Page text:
RTTNews - Aided by the overnight surge on Wall Street and a stronger U.S. dollar, the Japanese stock market opened on a firm note on Tuesday. Stocks across the board moved higher with those from non-ferrous metals, iron & steel and financial sectors leading the charge.

The Japanese benchmark index Nikkei 225, which opened nearly 83 points or 1.36% up at 9,173, is currently trading at 9,244, up 193.67 points or 2.16% over its previous close. On Monday, the Nikkei had dropped 236.95 points or 2.55% to close at 9,050.33, extending its losses to a ninth successive session.

Steel stocks JFE Holdings, Pacific Metals, Nippon Steel, Sumitomo Metal Industries and Kobe Steel are currently up by 3%-5%. Oil and gas developer Inpex Corp. is up by around 2.5%. Other oil stocks Nippon Mining Holdings and Showa Shell Sekiyu K.K. are also trading firm.

Among non-ferrous metals, Sumitomo Metal Mining, SUMCO, Toyo Seikan Kaisha, Sumitomo Electric Industries, Fujikura, Furukawa Electric, DOWA Holdings, Toho Zinc, Mitsui Mining, Furukawa, Nippon Light Metal and Mitsubishi Materials are all trading sharply higher today.

In the automobile space, Toyota Motor, Honda Motor, Suzuki Motor, Nissan Motor, Mazda Motor, Isuzu Motors and Hino Motors are up by 2%-6%.

Among bank stocks, Sumitomo Mitsui Financial, Sumitomo Trust and Banking, Mitsubishi UFJ Financial Group, Resona Holdings, Fukuoka Financial, Chiba Bank, Bank of Yokohama and Mizuho Financial are trading sharply higher. Other financial services stocks are also trading firm.

Construction and foods stocks are trading firm. Textiles are trading higher, with Nisshinbo Holdings, Mitsubishi Rayon, Toray Industries, Unitika and Toyobo recording sharp gains. Pharmaceuticals are trading mixed. Machinery and electric machinery stocks are mostly trading with strong gains, while rubber and paper products are surging higher. Insurance, real estate and communications stocks are trading higher as well.

Shares of GS Yuasa Corp. declined after a positive start, extending its slide for a third straight day, on concerns the company's move to raise around 37 billion yen by a public offering of up to 46 million new shares will significantly dilute the value of existing shares. However, with investors making some purchases at lower levels, the stock is trading in positive territory with a modest gain now.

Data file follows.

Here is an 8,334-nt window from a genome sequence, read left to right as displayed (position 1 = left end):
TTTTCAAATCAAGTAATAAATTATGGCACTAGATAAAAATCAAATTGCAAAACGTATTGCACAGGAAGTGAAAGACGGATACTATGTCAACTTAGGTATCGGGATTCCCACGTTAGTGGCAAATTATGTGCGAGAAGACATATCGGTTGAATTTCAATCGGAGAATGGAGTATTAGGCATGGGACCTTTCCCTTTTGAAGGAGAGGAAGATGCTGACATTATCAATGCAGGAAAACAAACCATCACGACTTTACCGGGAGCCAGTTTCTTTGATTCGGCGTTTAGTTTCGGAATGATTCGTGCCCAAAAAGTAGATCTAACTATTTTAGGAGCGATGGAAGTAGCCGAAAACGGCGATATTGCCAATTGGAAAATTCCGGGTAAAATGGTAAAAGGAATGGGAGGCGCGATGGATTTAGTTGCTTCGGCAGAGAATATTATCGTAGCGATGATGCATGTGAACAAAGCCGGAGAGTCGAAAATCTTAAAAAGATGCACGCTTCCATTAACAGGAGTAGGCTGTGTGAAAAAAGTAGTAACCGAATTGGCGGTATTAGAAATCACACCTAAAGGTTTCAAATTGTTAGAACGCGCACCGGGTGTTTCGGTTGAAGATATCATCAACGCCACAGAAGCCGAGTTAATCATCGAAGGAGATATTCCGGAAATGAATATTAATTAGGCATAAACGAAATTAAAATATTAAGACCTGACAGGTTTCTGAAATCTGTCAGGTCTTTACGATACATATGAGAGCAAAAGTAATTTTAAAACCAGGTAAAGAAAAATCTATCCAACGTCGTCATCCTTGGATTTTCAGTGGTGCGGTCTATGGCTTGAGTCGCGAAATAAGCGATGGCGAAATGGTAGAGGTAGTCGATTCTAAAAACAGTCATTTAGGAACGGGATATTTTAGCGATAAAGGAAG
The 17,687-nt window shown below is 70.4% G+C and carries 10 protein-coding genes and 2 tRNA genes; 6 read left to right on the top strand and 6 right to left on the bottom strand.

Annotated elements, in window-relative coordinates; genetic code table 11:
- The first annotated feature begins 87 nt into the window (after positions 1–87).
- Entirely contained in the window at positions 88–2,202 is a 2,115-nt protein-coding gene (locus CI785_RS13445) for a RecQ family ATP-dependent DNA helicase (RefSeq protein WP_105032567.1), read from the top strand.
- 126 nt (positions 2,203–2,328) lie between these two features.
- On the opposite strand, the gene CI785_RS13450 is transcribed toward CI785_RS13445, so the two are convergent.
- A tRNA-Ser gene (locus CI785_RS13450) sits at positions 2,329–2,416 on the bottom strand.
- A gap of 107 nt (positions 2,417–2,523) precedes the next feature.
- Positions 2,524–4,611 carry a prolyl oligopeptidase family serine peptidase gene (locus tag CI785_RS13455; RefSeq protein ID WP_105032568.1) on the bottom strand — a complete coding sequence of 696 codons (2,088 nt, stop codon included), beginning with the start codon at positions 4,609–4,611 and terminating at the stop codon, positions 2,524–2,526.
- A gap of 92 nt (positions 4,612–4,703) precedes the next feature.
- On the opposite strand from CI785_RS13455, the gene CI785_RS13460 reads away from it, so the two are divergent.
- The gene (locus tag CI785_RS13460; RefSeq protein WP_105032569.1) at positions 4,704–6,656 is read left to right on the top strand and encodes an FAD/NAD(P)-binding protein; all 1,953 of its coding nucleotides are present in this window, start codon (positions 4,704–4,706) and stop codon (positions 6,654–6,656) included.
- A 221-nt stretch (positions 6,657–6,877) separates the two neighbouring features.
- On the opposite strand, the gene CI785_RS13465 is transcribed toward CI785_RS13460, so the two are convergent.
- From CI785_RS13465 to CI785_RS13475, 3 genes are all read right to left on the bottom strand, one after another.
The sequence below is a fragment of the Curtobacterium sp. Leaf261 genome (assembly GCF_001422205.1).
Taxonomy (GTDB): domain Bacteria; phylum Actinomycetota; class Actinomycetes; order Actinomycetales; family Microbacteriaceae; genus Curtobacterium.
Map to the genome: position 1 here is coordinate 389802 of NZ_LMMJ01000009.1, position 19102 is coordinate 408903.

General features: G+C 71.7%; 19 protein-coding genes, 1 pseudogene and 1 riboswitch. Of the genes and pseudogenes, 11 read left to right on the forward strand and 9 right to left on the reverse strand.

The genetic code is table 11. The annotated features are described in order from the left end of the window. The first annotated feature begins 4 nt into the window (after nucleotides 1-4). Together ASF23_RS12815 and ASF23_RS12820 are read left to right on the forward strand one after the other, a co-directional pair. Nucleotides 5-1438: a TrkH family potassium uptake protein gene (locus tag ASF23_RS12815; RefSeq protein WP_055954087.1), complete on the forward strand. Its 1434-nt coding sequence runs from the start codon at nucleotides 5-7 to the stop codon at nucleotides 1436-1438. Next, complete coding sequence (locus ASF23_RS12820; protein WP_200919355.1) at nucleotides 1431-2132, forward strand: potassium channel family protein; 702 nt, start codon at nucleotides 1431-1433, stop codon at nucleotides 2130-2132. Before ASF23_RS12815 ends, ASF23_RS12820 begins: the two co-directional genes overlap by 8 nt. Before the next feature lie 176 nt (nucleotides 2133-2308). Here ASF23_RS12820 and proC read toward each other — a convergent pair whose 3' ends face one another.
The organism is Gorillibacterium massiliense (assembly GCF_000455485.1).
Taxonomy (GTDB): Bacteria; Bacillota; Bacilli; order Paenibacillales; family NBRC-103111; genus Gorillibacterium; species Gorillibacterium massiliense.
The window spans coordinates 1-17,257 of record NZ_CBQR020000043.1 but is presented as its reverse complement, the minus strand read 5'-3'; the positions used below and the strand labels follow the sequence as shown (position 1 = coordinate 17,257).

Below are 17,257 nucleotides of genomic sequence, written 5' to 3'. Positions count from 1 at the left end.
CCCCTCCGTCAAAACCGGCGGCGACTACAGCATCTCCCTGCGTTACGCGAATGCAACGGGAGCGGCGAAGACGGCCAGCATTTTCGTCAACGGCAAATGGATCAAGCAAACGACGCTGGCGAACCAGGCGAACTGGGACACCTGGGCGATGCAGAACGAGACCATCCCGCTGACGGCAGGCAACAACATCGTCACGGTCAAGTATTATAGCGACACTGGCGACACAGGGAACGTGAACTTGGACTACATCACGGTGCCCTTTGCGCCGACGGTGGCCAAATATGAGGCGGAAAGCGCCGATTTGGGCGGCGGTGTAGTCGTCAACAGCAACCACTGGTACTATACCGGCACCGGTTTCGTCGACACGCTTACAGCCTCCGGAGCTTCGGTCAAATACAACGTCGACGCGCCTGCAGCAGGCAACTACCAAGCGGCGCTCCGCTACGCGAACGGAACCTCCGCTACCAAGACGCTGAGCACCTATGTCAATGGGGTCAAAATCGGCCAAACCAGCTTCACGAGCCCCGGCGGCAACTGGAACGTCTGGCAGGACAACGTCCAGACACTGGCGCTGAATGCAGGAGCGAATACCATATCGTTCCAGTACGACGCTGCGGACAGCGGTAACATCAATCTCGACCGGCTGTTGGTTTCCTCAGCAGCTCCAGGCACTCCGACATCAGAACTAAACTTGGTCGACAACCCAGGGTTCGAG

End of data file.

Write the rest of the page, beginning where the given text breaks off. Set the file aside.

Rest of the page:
In the currency market, the U.S. dollar traded in the lower 93 yen range early Tuesday in Tokyo, up from its overnight levels in New York, on expectations that major U.S. financial institutions will show a healthy performance. The yen is currently trading at 92.84 to the U.S. dollar.

Among other markets in the Asia-Pacific region, Australia is trading sharply higher, with its key indices S&P/ASX 200 and the All Ordinaries gaining nearly 2.25%. Singapore, Taiwan, Shanghai and Korea are also trading with sharp gains. The New Zealand market is trading modestly higher. Markets across the region had ended sharply lower on Monday.

Amid positive analyst comments on the financial sector, Wall Street surged higher on Monday with bank stocks leading the way. The major averages saw some further upside going into the close, ending the session at their best levels of the day. The Dow closed up by 185.16 points or 2.3% at 8,331.68, the Nasdaq moved up by 37.18 points or 2.1% percent to 1,793.21 and the S&P 500 rose by 21.92 points or 2.5% to 901.05.

Major European markets closed firmly on the upside, with the German DAX Index and the French CAC 40 Index finishing up by 2.9 percent and 2.3 percent, respectively. The U.K.'s FTSE 100 Index also rose, posting a gain of 1.7 percent.

Crude oil prices drifted lower on Monday on concerns that a gloomy economic outlook could curb energy demand. On the New York Mercantile Exchange, light crude for August delivery slipped 20 cents from Friday's market close to end at US$59.69 a barrel.

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